I have several moments with Dalí that I keep close to my heart. He was very humorous and one of my favourite memories, although it isn’t related to his art, is from when I was eight years old. One day, I was sitting in a corner, trying to make myself scarce because my parents had told me not to cause any commotion. And Dalí came up to me and asked why I was hiding out in a corner. He said: “Go into my bedroom. Behind my bed, I have a crystal jar. There are some eggs in them that are covered in colourful paper. Open the jar and take as many as you can and bring them to me.” So, I went to the room, found the jar and picked up the eggs — I had no idea what these supposed eggs were. Dalí then told me to take the eggs and head to the shore. When we were there, he asked me to go up behind the fishermen and throw the eggs against the rocks. So I did as I was told and the eggs exploded. It was then that I realised they were cherry bombs. The fishermen were furious. I ran back to Dalí and asked him why he told me to do that. I was terrified, but he just kept laughing. That was the kind of man he was. He was such fun.
Dalí is known for his Surrealist depictions. In your opinion, what is it about his work that makes it so special?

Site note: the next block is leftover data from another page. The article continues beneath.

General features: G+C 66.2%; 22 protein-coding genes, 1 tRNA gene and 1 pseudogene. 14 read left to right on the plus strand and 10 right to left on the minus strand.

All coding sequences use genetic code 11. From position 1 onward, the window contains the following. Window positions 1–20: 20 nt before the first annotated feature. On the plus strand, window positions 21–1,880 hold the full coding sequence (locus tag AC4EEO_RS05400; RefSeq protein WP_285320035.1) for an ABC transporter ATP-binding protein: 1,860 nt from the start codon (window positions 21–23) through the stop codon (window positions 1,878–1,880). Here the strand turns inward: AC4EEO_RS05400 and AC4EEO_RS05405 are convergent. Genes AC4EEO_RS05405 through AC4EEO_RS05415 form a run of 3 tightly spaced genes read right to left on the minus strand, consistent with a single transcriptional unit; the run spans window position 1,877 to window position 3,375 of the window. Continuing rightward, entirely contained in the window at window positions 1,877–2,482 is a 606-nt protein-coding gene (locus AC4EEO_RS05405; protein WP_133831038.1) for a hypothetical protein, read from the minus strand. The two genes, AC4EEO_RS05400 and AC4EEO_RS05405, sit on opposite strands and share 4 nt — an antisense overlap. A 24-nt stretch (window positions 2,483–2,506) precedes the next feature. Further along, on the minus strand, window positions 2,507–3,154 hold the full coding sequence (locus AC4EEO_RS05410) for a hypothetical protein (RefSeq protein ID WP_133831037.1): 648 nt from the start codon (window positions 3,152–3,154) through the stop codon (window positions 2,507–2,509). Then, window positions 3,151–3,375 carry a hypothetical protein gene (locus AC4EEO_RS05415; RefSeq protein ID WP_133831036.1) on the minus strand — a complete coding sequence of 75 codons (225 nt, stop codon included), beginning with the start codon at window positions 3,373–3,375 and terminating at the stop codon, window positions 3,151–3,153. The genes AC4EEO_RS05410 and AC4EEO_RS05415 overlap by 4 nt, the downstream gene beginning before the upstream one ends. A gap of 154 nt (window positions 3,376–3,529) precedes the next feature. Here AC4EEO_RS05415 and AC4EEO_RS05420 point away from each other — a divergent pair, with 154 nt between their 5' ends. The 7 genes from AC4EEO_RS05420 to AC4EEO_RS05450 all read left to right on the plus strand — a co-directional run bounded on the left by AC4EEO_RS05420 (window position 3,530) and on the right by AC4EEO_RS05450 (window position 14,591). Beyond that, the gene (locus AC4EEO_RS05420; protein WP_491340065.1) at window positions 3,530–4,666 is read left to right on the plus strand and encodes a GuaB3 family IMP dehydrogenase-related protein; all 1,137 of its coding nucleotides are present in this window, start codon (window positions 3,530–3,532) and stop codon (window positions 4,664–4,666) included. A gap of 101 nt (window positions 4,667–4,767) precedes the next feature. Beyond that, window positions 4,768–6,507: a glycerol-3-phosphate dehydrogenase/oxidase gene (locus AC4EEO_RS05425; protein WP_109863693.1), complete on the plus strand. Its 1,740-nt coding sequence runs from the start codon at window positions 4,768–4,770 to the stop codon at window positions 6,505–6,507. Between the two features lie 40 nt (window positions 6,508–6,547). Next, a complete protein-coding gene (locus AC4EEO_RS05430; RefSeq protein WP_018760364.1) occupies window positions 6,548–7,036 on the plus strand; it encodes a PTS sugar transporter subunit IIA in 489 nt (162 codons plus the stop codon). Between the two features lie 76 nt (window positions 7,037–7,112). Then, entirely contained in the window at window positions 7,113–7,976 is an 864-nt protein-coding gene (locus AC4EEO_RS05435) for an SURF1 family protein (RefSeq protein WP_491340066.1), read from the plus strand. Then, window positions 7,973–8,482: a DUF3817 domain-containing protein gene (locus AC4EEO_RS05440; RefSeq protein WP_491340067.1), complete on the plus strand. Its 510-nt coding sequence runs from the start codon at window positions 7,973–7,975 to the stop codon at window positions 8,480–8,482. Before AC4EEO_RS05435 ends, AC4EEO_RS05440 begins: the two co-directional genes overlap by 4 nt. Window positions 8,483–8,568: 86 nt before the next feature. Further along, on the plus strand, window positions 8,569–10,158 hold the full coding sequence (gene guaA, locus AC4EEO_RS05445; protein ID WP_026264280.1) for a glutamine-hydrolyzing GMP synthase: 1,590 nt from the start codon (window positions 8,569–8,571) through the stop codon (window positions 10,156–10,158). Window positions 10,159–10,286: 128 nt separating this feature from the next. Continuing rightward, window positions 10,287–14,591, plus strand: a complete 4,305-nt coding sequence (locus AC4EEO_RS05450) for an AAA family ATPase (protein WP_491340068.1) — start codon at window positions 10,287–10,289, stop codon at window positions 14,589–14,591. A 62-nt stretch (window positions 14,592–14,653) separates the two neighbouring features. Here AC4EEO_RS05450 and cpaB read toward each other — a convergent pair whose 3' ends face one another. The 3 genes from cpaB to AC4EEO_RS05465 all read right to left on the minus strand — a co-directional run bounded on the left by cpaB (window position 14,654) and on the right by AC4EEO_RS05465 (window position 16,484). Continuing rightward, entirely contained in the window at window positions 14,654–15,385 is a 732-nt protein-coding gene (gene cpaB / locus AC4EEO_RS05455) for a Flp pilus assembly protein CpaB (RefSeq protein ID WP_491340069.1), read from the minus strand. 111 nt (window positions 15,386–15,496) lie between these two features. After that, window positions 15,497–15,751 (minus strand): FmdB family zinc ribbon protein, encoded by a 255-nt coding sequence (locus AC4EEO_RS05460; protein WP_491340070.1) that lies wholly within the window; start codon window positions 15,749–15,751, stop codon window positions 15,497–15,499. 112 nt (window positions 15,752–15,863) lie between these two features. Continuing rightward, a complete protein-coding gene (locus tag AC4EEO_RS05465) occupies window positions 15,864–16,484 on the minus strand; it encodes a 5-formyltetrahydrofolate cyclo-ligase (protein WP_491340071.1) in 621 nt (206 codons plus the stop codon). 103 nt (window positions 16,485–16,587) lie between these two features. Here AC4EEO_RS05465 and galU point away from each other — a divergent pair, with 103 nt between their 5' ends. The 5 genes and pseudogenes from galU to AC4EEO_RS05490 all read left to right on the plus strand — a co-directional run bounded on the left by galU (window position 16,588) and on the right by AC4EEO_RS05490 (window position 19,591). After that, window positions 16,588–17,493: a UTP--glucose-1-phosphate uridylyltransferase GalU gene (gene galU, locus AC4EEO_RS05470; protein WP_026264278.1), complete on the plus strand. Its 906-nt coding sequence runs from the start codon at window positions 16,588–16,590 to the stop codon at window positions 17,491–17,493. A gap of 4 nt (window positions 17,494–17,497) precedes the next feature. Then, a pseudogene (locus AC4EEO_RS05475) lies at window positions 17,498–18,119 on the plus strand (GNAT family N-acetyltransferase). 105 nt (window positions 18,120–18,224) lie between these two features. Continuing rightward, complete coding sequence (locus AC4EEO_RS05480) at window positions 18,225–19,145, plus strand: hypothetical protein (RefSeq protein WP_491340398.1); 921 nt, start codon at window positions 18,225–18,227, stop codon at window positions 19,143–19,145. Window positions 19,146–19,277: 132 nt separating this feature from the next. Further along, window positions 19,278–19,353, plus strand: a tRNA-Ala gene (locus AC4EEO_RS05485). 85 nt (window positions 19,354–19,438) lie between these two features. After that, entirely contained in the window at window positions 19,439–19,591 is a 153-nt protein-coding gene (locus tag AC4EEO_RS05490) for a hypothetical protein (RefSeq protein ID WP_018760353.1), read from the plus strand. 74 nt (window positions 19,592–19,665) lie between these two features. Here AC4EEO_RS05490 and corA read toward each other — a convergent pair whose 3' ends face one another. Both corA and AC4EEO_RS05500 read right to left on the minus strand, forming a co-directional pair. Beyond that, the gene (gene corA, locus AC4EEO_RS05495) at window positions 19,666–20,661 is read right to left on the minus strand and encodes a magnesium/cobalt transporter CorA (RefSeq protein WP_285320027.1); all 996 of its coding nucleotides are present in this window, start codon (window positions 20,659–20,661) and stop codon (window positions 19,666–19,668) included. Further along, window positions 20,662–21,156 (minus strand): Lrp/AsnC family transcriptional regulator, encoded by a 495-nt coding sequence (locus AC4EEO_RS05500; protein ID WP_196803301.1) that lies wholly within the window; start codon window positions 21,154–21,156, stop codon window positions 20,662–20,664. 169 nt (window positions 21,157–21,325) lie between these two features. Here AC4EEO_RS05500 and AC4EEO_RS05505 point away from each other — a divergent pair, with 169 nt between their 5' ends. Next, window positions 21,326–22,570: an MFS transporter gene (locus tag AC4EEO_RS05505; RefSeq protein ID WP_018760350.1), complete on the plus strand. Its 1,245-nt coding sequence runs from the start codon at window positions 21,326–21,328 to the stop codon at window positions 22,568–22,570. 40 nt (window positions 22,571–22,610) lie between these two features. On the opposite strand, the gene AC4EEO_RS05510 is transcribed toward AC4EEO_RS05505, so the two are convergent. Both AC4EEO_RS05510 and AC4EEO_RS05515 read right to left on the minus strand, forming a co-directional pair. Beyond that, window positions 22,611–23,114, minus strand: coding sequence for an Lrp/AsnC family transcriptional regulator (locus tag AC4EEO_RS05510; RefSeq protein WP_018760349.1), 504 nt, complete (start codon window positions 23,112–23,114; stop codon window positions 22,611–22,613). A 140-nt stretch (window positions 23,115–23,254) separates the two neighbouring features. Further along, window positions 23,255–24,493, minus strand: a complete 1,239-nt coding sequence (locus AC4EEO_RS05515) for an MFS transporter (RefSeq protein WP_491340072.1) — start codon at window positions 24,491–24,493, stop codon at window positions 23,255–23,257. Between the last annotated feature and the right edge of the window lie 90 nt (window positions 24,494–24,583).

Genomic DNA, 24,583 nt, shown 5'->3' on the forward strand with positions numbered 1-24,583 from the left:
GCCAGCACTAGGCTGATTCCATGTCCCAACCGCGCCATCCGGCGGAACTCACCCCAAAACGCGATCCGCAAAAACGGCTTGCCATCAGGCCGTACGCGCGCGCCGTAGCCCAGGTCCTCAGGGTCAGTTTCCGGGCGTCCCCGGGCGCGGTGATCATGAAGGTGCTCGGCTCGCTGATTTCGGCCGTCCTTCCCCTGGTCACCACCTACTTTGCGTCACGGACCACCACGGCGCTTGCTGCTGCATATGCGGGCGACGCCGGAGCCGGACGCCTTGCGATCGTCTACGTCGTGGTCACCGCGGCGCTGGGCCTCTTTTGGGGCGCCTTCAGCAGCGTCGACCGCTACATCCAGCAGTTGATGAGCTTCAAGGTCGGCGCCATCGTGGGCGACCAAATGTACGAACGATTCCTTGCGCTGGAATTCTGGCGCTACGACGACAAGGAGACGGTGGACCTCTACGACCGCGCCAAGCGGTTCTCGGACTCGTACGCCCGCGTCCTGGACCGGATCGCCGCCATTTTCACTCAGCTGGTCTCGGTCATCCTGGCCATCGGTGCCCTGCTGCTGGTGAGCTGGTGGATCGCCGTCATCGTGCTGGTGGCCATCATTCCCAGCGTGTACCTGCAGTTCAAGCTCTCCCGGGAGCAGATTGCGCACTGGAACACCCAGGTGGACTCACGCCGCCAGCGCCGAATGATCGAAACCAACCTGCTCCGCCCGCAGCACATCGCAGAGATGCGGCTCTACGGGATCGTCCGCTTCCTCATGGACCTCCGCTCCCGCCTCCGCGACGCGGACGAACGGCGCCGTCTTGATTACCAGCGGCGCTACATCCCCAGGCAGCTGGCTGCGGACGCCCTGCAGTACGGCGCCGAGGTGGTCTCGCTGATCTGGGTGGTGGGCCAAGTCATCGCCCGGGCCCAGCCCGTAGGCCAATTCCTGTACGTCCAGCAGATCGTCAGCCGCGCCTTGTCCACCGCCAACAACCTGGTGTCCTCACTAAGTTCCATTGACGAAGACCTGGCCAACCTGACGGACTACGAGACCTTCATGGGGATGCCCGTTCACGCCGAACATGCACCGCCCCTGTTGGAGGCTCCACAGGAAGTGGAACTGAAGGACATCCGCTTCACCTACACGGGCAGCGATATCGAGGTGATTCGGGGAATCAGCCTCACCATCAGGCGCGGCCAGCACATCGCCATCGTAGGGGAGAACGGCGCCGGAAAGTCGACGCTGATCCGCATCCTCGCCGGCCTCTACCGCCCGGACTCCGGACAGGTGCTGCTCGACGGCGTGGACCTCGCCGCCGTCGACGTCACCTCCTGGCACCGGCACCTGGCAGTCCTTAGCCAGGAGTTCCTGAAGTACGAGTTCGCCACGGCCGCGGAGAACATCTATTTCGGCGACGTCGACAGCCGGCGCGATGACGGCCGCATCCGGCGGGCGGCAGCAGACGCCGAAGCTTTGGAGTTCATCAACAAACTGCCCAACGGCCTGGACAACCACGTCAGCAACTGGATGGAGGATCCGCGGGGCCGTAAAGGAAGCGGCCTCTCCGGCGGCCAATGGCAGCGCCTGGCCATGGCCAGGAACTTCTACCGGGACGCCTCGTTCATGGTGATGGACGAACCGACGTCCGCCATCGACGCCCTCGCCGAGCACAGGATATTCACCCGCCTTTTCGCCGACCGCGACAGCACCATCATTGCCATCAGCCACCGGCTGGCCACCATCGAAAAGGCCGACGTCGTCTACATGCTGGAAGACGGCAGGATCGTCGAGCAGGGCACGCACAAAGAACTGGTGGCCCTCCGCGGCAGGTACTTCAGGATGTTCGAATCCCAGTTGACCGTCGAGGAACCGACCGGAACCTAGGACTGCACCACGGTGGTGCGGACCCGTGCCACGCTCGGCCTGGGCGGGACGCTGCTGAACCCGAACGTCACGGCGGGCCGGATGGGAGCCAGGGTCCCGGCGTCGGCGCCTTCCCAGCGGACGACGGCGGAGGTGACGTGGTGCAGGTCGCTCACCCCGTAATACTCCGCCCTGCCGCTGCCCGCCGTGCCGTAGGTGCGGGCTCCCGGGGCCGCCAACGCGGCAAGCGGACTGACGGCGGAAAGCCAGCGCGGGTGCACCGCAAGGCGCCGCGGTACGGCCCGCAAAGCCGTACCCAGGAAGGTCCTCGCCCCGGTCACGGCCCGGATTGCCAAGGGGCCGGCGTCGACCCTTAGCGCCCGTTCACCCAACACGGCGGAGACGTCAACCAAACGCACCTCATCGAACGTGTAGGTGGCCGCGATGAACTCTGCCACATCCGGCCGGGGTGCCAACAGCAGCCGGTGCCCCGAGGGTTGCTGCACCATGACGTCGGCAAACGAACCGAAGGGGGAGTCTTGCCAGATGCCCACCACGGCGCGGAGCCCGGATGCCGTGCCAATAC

In his time, Dalí brought something new to the art world; and this helped other artists in that generation. For instance, Andy Warhol once said he would never have been who he was without Dalí. Dalí used to have small paintings with just lines and abstracts sitting on easels in his studio. And I remember people always asking what they were and which artist had drawn them. And he would reply that it was his work. Most people don’t realise that when he painted, everything was calculated by the golden ratio. There is an architectural element to his designs. Dalí was also a Renaissance man. He could write wonderfully well and create films; he worked with Hitchcock on Spellbound. He even worked with Disney on cartoons. During his time in New York, he also did fashion design — he became a good friend of Gabrielle [Coco] Chanel and, at a certain point, they were maybe even lovers. And he was also at the forefront of art — he would work on three-dimensional paintings and dabble in holograms. He spoke of DNA and about bringing certain elements of DNA strands into his paintings. He wanted to be the Leonardo da Vinci of the 20th century.
‘Salvador Dali & Pierre Argillet: Thirty Years of Collaboration’ runs from 10 September to 5 October 2016 at the RedSea Gallery.